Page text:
Take this bird, for example. (If anyone can tell me what it is, I’ll be ever so grateful. I found it flying around in my Japanese Quails’ aviary one day, haven’t the foggiest how it even got in. It looks like some sort of kingfisher?)

It’s not the sharpest or clearest of photos, to be sure. But I was interested to see if Prisma could turn the wire mesh into some kind of stained glass, perhaps?

Here’s the image after being Prisma’d and sent via the Share button to Photo Editor:

I then Shared the image back to Prisma and applied another filter. After that, it was off to Snapseed for some final tweaking:

Much better! I’m pleased with how this turned out. I just love the green of the wood behind the bird. And the stained glass effect Did turn out as well as anticipated. Plus, the final image somehow managed to save at 1080 x 1080 pixels, which isn’t too shabby. 

App Review : Prisma – Initial Thoughts

It’s here, it’s finally on Android. Prisma, the photo editing App that everyone on iOS (Apple talk to mobile phone users) has had for ages and ages. I used to check on the Google Play Store to see if it was available for Android devices. But it wasn’t. 

Until now. I’m not exactly sure when Prisma hit the Android platform, it might have been up to a month ago, maybe longer. But now that it’s here, I wasted no time in downloading it and trying it out.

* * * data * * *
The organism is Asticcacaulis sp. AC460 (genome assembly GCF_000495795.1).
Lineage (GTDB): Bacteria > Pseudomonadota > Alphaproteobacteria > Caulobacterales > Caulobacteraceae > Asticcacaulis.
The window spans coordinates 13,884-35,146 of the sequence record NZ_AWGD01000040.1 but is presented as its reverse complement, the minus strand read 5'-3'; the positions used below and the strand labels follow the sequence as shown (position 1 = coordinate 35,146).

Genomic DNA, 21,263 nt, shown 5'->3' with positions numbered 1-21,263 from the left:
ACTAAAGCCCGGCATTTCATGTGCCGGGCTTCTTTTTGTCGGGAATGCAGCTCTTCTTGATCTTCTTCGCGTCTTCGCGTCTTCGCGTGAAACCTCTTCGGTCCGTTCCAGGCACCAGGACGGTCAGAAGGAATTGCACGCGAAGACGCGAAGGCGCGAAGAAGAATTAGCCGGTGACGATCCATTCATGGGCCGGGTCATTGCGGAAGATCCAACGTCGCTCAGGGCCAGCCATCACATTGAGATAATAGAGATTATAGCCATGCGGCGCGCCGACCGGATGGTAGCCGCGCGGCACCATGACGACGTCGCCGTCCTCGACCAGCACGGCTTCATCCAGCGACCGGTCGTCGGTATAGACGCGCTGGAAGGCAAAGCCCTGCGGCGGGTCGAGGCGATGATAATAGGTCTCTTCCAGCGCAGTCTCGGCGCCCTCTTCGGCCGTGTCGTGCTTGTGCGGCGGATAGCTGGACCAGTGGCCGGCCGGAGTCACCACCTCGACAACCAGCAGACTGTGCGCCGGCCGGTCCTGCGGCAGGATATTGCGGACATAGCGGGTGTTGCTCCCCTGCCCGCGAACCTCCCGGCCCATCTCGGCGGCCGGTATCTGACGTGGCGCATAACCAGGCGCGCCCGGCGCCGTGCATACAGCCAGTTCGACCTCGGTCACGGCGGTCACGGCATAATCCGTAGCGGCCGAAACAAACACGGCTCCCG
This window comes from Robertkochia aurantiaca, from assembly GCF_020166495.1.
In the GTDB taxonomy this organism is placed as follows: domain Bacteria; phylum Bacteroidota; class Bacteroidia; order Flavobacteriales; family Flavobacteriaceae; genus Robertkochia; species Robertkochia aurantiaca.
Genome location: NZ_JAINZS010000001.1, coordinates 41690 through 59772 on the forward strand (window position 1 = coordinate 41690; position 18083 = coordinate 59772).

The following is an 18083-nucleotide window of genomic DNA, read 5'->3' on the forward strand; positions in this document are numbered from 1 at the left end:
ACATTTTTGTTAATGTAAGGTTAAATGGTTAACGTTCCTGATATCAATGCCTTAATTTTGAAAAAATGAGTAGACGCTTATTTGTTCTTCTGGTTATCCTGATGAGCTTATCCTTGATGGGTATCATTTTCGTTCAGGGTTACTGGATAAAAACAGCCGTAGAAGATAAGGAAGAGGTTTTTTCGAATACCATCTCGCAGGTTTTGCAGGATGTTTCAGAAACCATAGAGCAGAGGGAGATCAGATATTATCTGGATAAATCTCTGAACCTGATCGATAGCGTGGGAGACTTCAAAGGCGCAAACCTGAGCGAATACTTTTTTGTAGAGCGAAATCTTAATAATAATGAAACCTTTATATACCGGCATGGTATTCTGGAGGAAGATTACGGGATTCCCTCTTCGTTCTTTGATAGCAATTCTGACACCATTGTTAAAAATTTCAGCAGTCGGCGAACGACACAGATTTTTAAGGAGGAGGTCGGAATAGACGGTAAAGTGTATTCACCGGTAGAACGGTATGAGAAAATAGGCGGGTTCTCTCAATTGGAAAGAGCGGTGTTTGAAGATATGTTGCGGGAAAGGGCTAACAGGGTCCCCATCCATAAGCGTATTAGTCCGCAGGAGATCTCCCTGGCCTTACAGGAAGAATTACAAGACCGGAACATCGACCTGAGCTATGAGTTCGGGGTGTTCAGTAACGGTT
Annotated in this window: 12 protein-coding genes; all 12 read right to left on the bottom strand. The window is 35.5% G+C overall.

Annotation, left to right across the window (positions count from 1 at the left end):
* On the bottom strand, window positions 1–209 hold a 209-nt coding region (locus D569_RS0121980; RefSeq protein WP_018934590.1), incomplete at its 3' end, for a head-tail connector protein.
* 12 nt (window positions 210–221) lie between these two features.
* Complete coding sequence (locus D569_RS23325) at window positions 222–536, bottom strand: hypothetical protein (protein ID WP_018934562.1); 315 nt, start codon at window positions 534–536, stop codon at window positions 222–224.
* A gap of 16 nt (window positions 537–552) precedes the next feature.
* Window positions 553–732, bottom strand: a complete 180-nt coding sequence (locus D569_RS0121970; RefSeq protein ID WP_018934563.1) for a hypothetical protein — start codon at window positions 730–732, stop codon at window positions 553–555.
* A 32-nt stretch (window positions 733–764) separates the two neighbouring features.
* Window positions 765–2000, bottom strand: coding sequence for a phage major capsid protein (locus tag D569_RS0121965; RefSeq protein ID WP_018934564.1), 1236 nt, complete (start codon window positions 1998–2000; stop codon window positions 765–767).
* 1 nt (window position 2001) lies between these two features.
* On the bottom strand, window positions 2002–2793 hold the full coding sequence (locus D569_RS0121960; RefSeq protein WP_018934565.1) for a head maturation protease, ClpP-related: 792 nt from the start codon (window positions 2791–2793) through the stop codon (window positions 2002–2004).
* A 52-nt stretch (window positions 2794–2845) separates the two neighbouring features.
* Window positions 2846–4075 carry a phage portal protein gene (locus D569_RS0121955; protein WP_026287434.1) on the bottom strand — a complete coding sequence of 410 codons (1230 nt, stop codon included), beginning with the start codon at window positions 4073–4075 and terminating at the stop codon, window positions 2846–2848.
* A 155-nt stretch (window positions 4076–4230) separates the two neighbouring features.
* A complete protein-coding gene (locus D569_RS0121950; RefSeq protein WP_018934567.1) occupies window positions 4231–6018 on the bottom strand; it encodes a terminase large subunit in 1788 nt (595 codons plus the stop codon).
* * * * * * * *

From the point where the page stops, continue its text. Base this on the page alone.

It’s pretty basic, really. I remember an App on my iPhone 4, the name of whicg escapes me…but you could choose from a myriad of Artistic Styles, and create masterpieces with your mobile phone photos. I seem to remember it had a strange name, like Photocopy/Photocopier? 

Well, essentially, Prisma is similar, only with far fewer editing functions. You simply load up a photo from your Gallery, or take one using the In-App camera, scroll through a gallery of effects, choose one, then slide your finger across your mobile phone’s screen to adjust the intensity of the effect. Then you either save it to your phone’s gallery, or share it on Facebook or Instagram. That’s about it, really. 

I was hoping for some sort of Snapseed-like functionality, where you could do basic editing like adjust the contrast, saturation, brightness etc. Or add more than one effect, before saving the image. But Prisma does not offer that. I guess I’ll have to reload my edited image back into Prisma, if I wanted to add a different effect. And use Snapseed or Photo Editor or PicsArt for the basic editing before or after using Prisma.

Anyway, I took a photo of my hallway display, to use as my first Prisma guinea pig. 

And here are the results of the same photo after running it through just some of Prisma’s filters:

Not bad, really. The resolution, however, is miniscule – only 608 x 608 pixels. That equates to the size of a postage stamp in real life. I guess I’ll definitely have to combine Prisma’s effects with Apps of higher resolution, to get anything worth printing or putting on a t-shirt.

Shooting Star

22nd August 2016. 8:30pm Western Australia time. My teenage son Jack and I are out in the park around the corner from our house. Shelagh has been playing Fetch with her glow-in-the-dark ball, Scruffy has enjoyed his time snuffling around and checking his pee-mail on all the tree trunks. 

We are in mid-conversation deploring the current state of Humanity, having just watched Keanu Reeves and Jennifer Connelly (2 actors who never seem to age, coincidentally) in the movie “The Day The Earth Stood Still” (2008). Jack is just joking that the only good things to have come out of Humanity were Pizza and Chocolate. And I’m just saying that for all we know, there are planets out there where pizzas taste like chocolate, or chocolates taste like pizza. And Jack is suggesting double-decker pizzas, when all of a sudden I notice a bright shooting star streaking across the night sky right above our heads.